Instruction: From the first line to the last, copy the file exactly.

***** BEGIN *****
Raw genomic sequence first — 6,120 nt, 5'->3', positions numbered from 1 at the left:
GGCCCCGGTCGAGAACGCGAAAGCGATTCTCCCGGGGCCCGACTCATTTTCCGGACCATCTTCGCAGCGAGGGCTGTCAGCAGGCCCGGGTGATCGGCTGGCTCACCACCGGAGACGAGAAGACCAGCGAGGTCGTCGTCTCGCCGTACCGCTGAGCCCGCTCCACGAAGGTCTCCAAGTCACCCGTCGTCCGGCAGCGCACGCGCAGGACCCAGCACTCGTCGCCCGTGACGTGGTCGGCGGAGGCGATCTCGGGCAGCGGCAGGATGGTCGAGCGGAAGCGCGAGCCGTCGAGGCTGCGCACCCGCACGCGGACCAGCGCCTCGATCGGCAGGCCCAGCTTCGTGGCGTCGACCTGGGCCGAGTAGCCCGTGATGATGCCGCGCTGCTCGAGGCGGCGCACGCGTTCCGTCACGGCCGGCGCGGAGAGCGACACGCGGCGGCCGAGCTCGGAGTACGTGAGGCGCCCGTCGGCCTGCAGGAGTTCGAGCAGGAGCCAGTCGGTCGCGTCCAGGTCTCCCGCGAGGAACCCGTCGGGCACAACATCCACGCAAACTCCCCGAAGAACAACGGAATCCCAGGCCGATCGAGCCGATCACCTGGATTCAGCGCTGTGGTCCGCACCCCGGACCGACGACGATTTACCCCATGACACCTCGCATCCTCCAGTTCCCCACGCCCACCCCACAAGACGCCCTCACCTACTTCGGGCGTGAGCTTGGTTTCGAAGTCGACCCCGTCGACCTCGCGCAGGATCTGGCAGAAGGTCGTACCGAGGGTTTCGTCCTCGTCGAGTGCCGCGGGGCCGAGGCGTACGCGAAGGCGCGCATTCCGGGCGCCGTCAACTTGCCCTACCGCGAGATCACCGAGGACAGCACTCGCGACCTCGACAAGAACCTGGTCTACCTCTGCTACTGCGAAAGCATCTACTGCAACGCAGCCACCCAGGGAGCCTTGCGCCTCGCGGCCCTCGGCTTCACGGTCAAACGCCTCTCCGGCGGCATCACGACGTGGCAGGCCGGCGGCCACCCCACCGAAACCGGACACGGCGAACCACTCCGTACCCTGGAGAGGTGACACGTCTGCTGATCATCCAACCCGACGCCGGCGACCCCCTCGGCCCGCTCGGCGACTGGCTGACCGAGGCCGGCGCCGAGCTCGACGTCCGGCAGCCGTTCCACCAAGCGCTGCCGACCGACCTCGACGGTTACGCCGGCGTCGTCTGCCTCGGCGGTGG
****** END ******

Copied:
Raw genomic sequence first — 6,120 nt, 5'->3', positions numbered from 1 at the left:
GGCCCCGGTCGAGAACGCGAAAGCGATTCTCCCGGGGCCCGACTCATTTTCCGGACCATCTTCGCAGCGAGGGCTGTCAGCAGGCCCGGGTGATCGGCTGGCTCACCACCGGAGACGAGAAGACCAGCGAGGTCGTCGTCTCGCCGTACCGCTGAGCCCGCTCCACGAAGGTCTCCAAGTCACCCGTCGTCCGGCAGCGCACGCGCAGGACCCAGCACTCGTCGCCCGTGACGTGGTCGGCGGAGGCGATCTCGGGCAGCGGCAGGATGGTCGAGCGGAAGCGCGAGCCGTCGAGGCTGCGCACCCGCACGCGGACCAGCGCCTCGATCGGCAGGCCCAGCTTCGTGGCGTCGACCTGGGCCGAGTAGCCCGTGATGATGCCGCGCTGCTCGAGGCGGCGCACGCGTTCCGTCACGGCCGGCGCGGAGAGCGACACGCGGCGGCCGAGCTCGGAGTACGTGAGGCGCCCGTCGGCCTGCAGGAGTTCGAGCAGGAGCCAGTCGGTCGCGTCCAGGTCTCCCGCGAGGAACCCGTCGGGCACAACATCCACGCAAACTCCCCGAAGAACAACGGAATCCCAGGCCGATCGAGCCGATCACCTGGATTCAGCGCTGTGGTCCGCACCCCGGACCGACGACGATTTACCCCATGACACCTCGCATCCTCCAGTTCCCCACGCCCACCCCACAAGACGCCCTCACCTACTTCGGGCGTGAGCTTGGTTTCGAAGTCGACCCCGTCGACCTCGCGCAGGATCTGGCAGAAGGTCGTACCGAGGGTTTCGTCCTCGTCGAGTGCCGCGGGGCCGAGGCGTACGCGAAGGCGCGCATTCCGGGCGCCGTCAACTTGCCCTACCGCGAGATCACCGAGGACAGCACTCGCGACCTCGACAAGAACCTGGTCTACCTCTGCTACTGCGAAAGCATCTACTGCAACGCAGCCACCCAGGGAGCCTTGCGCCTCGCGGCCCTCGGCTTCACGGTCAAACGCCTCTCCGGCGGCATCACGACGTGGCAGGCCGGCGGCCACCCCACCGAAACCGGACACGGCGAACCACTCCGTACCCTGGAGAGGTGACACGTCTGCTGATCATCCAACCCGACGCCGGCGACCCCCTCGGCCCGCTCGGCGACTGGCTGACCGAGGCCGGCGCCGAGCTCGACGTCCGGCAGCCGTTCCACCAAGCGCTGCCGACCGACCTCGACGGTTACGCCGGCGTCGTCTGCCTCGGCGGTGG